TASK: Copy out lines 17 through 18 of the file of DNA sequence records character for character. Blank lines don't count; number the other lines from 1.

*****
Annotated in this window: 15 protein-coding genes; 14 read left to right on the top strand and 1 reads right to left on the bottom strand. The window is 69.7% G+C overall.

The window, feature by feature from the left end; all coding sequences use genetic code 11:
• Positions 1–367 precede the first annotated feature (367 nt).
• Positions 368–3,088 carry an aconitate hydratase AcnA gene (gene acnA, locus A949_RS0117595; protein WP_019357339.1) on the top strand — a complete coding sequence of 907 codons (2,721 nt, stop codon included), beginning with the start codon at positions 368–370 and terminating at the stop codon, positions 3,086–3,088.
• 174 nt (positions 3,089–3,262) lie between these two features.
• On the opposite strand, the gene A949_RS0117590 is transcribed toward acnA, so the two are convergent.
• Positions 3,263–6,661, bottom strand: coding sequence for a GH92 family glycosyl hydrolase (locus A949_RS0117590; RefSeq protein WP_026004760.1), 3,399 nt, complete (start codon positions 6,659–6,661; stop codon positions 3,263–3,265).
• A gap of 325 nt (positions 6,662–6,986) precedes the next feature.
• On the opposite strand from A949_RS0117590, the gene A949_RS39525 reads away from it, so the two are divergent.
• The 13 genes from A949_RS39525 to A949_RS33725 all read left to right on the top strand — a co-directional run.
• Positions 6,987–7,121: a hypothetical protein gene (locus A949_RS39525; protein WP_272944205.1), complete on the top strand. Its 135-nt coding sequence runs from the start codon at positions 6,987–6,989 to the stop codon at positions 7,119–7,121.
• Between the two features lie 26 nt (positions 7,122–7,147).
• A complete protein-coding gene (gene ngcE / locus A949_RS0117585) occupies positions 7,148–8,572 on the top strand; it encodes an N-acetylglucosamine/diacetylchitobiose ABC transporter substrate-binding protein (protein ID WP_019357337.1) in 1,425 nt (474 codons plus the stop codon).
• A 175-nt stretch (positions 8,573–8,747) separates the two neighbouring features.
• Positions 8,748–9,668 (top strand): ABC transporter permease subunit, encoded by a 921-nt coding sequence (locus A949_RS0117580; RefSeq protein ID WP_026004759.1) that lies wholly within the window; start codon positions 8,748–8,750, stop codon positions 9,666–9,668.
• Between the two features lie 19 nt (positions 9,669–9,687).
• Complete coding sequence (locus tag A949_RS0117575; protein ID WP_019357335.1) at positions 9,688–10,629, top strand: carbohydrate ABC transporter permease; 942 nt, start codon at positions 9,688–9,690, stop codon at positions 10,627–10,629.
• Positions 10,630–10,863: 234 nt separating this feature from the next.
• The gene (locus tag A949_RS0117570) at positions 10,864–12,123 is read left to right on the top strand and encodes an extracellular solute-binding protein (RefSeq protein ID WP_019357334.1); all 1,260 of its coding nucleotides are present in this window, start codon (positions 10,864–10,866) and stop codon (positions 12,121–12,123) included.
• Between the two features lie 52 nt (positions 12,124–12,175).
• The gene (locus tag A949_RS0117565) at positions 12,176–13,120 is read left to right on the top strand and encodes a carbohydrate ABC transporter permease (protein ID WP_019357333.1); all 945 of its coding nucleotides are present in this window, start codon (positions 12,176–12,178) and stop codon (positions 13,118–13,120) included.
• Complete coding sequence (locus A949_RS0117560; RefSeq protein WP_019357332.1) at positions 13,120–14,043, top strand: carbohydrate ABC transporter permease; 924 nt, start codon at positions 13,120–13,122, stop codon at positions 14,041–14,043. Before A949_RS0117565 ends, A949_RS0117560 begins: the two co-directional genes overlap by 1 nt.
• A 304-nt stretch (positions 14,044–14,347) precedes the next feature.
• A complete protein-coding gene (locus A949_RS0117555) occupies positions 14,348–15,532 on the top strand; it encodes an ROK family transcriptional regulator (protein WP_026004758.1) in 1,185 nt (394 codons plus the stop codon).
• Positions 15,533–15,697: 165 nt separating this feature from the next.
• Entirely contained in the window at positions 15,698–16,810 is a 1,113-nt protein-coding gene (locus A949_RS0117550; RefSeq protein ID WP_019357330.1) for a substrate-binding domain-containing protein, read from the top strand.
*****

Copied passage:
• Complete coding sequence (locus tag A949_RS0117575; protein ID WP_019357335.1) at positions 9,688–10,629, top strand: carbohydrate ABC transporter permease; 942 nt, start codon at positions 9,688–9,690, stop codon at positions 10,627–10,629.
• Positions 10,630–10,863: 234 nt separating this feature from the next.